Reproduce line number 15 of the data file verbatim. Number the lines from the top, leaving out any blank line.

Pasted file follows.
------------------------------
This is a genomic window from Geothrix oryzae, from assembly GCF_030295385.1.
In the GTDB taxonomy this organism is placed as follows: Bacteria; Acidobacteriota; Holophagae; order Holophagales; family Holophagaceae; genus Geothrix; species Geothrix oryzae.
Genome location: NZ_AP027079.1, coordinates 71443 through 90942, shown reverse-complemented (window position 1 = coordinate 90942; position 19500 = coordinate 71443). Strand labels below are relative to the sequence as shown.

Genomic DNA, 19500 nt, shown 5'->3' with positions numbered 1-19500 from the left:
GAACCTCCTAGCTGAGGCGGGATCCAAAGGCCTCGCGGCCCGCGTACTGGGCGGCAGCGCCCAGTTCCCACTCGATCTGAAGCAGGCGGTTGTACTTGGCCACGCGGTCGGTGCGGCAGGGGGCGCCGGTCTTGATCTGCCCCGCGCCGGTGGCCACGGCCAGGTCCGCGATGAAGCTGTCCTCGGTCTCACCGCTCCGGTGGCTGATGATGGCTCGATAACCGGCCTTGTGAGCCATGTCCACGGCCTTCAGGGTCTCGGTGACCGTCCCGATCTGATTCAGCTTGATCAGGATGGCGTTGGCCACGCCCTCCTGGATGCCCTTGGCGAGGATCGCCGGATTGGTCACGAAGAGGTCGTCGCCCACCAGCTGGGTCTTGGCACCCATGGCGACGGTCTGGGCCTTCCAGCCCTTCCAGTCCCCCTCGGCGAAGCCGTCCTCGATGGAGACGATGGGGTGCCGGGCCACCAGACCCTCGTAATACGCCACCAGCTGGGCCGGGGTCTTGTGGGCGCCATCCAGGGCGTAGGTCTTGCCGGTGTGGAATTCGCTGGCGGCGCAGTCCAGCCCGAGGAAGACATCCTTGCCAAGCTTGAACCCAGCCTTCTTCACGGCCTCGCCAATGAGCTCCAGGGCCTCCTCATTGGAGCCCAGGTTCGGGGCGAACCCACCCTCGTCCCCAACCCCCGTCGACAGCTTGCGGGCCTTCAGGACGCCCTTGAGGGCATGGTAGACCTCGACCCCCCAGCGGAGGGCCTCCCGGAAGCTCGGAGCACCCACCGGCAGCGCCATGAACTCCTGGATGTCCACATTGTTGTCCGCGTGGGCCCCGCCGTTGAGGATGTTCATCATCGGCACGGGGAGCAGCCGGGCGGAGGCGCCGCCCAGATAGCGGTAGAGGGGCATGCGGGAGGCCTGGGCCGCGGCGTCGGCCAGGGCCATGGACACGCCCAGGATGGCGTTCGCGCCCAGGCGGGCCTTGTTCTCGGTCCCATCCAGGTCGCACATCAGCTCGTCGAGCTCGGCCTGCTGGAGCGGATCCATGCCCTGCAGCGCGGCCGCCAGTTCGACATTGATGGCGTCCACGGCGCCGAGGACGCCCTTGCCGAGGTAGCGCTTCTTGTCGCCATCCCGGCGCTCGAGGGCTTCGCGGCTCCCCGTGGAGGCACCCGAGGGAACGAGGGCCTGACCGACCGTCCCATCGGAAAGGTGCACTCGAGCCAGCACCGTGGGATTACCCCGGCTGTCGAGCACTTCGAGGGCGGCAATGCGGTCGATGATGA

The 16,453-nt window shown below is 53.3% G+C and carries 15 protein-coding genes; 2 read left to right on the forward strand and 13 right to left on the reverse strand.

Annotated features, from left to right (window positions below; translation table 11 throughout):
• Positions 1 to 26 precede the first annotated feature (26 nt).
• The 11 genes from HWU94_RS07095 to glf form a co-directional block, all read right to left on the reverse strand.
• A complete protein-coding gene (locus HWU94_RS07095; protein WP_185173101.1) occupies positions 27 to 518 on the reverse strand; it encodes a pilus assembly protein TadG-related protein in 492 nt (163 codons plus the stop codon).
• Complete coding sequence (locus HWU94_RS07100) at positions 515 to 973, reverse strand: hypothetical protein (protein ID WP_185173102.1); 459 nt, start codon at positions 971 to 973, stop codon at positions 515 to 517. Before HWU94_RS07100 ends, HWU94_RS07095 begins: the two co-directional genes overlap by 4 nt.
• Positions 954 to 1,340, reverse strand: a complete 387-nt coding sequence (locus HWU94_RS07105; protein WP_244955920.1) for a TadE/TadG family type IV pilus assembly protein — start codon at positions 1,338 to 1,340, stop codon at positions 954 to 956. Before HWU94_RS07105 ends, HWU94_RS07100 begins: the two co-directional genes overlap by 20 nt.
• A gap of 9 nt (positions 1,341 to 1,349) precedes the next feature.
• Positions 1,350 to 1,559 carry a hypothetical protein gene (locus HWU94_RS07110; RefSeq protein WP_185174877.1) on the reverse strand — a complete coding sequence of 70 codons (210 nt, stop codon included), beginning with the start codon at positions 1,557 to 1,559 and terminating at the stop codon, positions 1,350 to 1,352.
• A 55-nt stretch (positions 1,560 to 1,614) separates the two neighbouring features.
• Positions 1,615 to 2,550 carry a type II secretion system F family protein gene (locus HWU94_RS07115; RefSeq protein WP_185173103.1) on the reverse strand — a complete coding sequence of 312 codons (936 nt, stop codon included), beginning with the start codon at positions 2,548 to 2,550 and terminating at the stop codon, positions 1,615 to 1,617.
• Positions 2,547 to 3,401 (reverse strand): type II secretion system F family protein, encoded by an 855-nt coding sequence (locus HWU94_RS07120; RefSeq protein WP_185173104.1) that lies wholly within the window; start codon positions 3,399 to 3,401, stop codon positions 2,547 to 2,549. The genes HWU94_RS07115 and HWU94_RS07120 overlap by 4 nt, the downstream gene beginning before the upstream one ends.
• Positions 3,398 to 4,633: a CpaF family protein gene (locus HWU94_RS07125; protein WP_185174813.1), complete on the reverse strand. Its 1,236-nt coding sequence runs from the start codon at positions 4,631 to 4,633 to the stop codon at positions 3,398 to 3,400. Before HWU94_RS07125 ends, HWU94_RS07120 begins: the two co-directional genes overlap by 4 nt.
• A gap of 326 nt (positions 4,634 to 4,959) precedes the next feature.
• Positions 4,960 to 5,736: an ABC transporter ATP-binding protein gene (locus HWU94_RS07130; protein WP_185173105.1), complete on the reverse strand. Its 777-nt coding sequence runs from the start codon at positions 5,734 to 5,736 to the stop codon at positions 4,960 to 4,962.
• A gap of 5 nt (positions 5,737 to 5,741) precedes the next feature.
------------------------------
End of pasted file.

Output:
• A 55-nt stretch (positions 1,560 to 1,614) separates the two neighbouring features.